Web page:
I fell off Assassin’s Creed: Origins pretty hard last year. That’s unusual for me. Ever since Assassin’s Creed 2, I’ve devoured Ubisoft’s period piece murder sims from stem to stern. I climbed every tower. I mopped up every side quest and hunted every kind of whale. I even collected all those damn feathers.
Even when I didn’t completely, 100 percent gut an Assassin’s Creed game (like the abysmal AC: Unity), I set smaller goals to sate my completionism. I’d at least unlock every tower, do every scripted side mission, free every district, or what-have-you. That ended abruptly with Origins—despite it being my new favorite entry in the series. I beat it and moved on. I didn’t even bother clearing the DLC I paid another $30 for after release.
My drop-off was partly about size. Origins is ludicrously big. Its vision of Ptolemaic Egypt outstrips the size of previous games by a country mile. Everywhere I went were a dozen more question marks on my map, representing side quests and bandit camps, waiting for me to clear them. The DLC exacerbated the issue. Rather than add new content to existing locales—many of which you don’t explore at all in the main campaign—the expansions sprouted two entirely new regions.
There was simply too much for me to meaningfully chew through. So, despite adoring the game’s personal approach to world-building, Origins went to my backlog—that all-consuming pile of shame where great games go to die.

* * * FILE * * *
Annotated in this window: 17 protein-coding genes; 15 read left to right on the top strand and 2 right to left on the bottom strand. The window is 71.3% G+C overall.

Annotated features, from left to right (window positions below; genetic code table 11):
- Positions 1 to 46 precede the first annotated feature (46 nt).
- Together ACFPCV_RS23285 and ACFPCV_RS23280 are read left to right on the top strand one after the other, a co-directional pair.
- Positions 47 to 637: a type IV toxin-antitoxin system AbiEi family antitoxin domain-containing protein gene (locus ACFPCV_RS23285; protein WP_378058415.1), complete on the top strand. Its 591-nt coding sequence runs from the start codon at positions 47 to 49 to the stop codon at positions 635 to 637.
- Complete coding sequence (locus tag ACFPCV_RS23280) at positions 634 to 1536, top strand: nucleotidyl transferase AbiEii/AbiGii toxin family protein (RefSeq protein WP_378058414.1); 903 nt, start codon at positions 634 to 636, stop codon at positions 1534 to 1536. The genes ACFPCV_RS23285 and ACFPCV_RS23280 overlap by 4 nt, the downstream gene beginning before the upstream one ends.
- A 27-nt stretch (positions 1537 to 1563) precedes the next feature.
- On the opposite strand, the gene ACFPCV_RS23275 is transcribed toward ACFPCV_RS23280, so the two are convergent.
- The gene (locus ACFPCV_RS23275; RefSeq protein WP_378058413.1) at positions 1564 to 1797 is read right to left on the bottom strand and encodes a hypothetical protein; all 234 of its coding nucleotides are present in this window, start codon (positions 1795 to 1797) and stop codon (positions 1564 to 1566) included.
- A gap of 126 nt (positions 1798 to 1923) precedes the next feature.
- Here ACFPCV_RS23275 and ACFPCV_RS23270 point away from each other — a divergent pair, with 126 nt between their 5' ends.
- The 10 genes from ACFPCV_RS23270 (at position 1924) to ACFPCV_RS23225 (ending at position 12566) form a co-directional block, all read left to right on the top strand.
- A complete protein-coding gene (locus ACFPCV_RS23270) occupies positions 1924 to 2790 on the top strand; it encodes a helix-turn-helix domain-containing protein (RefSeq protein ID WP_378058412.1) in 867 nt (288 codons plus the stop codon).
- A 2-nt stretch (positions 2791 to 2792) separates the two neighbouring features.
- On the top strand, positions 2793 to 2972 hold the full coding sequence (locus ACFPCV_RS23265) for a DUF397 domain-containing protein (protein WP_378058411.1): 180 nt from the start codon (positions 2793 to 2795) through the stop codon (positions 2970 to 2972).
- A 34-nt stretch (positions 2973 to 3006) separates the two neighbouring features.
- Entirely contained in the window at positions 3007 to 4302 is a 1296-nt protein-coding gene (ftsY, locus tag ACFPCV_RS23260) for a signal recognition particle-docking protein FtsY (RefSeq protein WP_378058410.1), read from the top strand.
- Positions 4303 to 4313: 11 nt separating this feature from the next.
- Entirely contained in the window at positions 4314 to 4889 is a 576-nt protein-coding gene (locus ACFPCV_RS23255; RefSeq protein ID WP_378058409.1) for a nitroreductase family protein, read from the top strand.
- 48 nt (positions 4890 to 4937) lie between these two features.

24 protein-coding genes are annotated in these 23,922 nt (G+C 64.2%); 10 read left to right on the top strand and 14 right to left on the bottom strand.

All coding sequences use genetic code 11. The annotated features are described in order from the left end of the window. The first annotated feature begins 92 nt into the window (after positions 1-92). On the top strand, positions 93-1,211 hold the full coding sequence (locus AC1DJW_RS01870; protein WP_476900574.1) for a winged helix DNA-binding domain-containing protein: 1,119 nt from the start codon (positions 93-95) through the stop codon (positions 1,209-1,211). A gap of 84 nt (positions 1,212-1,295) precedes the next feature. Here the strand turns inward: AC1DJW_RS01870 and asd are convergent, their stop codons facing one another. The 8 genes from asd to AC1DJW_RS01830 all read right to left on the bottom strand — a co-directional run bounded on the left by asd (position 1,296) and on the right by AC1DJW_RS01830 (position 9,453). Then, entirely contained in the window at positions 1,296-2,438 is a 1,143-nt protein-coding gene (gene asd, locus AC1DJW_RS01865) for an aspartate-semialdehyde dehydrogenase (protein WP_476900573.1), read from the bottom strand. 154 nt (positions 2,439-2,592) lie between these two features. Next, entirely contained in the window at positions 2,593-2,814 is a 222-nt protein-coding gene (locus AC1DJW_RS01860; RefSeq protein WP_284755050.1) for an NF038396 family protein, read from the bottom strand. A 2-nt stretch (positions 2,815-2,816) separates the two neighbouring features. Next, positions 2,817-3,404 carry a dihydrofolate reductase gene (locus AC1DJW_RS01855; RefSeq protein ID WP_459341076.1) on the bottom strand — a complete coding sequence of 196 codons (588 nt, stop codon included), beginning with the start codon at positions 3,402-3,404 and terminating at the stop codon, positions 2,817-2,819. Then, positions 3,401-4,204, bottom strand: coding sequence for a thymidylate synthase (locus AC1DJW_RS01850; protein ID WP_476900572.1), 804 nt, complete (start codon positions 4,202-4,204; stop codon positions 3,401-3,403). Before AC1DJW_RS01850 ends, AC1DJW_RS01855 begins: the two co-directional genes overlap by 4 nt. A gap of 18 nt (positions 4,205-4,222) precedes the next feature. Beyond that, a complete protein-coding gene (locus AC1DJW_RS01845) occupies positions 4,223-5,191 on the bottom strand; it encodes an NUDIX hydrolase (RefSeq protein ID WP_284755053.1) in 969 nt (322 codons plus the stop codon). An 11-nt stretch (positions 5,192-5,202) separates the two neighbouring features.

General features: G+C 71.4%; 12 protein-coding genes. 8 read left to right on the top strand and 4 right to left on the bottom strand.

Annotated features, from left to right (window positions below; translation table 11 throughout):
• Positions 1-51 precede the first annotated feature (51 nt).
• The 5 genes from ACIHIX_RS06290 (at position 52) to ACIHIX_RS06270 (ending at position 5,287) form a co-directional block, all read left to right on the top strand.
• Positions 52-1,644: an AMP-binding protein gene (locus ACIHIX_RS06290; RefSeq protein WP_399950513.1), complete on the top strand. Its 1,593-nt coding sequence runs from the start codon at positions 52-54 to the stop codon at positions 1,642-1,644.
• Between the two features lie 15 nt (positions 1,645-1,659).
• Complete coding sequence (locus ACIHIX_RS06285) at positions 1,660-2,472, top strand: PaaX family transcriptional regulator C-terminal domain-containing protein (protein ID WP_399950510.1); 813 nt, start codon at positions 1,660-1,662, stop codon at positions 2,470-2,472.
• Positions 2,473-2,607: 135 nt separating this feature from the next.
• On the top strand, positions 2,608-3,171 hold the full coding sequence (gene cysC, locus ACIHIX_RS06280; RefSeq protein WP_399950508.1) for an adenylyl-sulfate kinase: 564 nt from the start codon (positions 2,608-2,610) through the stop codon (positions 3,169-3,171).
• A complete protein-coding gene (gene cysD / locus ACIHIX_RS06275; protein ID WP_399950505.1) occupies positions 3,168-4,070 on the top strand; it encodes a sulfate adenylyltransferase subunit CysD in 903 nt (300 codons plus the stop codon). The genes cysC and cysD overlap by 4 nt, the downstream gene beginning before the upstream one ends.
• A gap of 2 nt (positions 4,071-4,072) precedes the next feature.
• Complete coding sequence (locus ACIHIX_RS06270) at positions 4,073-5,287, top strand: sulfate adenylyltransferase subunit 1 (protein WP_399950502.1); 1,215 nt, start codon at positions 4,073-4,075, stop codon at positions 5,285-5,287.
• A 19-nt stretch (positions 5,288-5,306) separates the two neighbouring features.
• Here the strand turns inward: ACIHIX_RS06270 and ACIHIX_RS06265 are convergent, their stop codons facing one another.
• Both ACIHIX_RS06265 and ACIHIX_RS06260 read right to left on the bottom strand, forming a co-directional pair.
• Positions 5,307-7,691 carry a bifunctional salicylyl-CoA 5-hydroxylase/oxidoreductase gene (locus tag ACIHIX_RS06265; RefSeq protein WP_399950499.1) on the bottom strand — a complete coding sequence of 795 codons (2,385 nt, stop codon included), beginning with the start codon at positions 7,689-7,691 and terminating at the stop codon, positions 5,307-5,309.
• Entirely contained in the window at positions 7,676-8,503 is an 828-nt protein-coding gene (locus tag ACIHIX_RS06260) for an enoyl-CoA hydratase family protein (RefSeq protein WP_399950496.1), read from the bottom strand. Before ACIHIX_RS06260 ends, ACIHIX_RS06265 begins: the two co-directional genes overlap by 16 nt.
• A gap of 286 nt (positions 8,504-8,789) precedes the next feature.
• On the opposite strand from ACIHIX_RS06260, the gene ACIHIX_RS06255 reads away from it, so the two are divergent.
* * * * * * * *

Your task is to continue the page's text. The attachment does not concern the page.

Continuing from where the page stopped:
Assassin’s Creed: Odyssey changed all that.
Because if I hate anything more than leaving an open-world game “incomplete,” it’s jumping to a sequel without finishing the previous games in a series. I guess there’s a hierarchy to my completionist compulsions. The bigger the thing that needs finishing, the higher it lands on my list of priorities. That’s the one nice thing about Mass Effect going on “hiatus.” Now I don’t have to read anymore prequel novels for a while…
I don’t think I like Odyssey as much as Origins. Admittedly, they offer very different things. The older game is about developing Bayek’s, the primary protagonist’s, sense of justice while learning old Egyptian culture. Scripted side quests have him help farmers recover books on funeral rites, or stop scheming priests from manipulating tradition to their own ends.
Odyssey has much better combat—and a lot of it. You “build” your avatar around a few hand-picked abilities. Then the game sics bounty hunters, wild animals, and entire armies on you. I’m having a blast with that (most of the time). It’s just nothing like the portal Bayek offered into his world.
I’m still glad Odyssey came out when it did. It’s encouraged a dip back into Origins endless sands. The two games are structurally very similar. So it’s easy enough to flit between the two and appreciate both their strengths. Without the new game to remind me why I liked the old one, and to push me towards finishing it before Odyssey, I probably never would have prioritized Origins again.
With so many amazing games coming out every other week this year, I’m just not strong enough settle back into an old favorite without a nudge. In this case, a very similar game that’s just different enough was the perfect cure for my sickening backlog.